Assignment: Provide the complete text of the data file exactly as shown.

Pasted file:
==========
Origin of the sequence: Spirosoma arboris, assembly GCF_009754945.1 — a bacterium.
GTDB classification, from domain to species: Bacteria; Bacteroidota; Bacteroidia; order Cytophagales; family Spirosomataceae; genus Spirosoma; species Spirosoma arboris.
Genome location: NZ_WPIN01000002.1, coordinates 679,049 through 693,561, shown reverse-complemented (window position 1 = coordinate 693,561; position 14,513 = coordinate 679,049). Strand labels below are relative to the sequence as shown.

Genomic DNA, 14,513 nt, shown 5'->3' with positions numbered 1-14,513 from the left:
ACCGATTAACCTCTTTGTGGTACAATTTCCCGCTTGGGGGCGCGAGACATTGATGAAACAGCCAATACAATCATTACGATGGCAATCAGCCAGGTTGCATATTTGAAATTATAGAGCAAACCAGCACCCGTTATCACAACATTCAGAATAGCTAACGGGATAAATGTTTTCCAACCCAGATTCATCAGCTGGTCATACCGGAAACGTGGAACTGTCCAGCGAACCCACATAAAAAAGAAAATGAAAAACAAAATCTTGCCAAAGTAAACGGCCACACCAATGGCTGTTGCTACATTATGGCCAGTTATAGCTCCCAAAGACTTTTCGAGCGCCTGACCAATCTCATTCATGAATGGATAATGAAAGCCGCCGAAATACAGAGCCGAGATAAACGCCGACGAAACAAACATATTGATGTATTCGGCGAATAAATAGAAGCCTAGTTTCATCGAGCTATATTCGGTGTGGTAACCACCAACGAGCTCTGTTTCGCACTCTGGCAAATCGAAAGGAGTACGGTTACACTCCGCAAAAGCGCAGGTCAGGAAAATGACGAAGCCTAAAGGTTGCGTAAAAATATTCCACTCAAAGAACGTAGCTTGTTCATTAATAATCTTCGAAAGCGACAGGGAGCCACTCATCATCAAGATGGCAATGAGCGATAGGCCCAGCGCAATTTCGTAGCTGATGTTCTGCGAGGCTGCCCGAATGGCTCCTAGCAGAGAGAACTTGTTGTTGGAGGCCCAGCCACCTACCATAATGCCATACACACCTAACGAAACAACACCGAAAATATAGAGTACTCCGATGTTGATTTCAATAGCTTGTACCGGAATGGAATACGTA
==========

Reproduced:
Origin of the sequence: Spirosoma arboris, assembly GCF_009754945.1 — a bacterium.
GTDB classification, from domain to species: Bacteria; Bacteroidota; Bacteroidia; order Cytophagales; family Spirosomataceae; genus Spirosoma; species Spirosoma arboris.
Genome location: NZ_WPIN01000002.1, coordinates 679,049 through 693,561, shown reverse-complemented (window position 1 = coordinate 693,561; position 14,513 = coordinate 679,049). Strand labels below are relative to the sequence as shown.

Genomic DNA, 14,513 nt, shown 5'->3' with positions numbered 1-14,513 from the left:
ACCGATTAACCTCTTTGTGGTACAATTTCCCGCTTGGGGGCGCGAGACATTGATGAAACAGCCAATACAATCATTACGATGGCAATCAGCCAGGTTGCATATTTGAAATTATAGAGCAAACCAGCACCCGTTATCACAACATTCAGAATAGCTAACGGGATAAATGTTTTCCAACCCAGATTCATCAGCTGGTCATACCGGAAACGTGGAACTGTCCAGCGAACCCACATAAAAAAGAAAATGAAAAACAAAATCTTGCCAAAGTAAACGGCCACACCAATGGCTGTTGCTACATTATGGCCAGTTATAGCTCCCAAAGACTTTTCGAGCGCCTGACCAATCTCATTCATGAATGGATAATGAAAGCCGCCGAAATACAGAGCCGAGATAAACGCCGACGAAACAAACATATTGATGTATTCGGCGAATAAATAGAAGCCTAGTTTCATCGAGCTATATTCGGTGTGGTAACCACCAACGAGCTCTGTTTCGCACTCTGGCAAATCGAAAGGAGTACGGTTACACTCCGCAAAAGCGCAGGTCAGGAAAATGACGAAGCCTAAAGGTTGCGTAAAAATATTCCACTCAAAGAACGTAGCTTGTTCATTAATAATCTTCGAAAGCGACAGGGAGCCACTCATCATCAAGATGGCAATGAGCGATAGGCCCAGCGCAATTTCGTAGCTGATGTTCTGCGAGGCTGCCCGAATGGCTCCTAGCAGAGAGAACTTGTTGTTGGAGGCCCAGCCACCTACCATAATGCCATACACACCTAACGAAACAACACCGAAAATATAGAGTACTCCGATGTTGATTTCAATAGCTTGTACCGGAATGGAATACGTA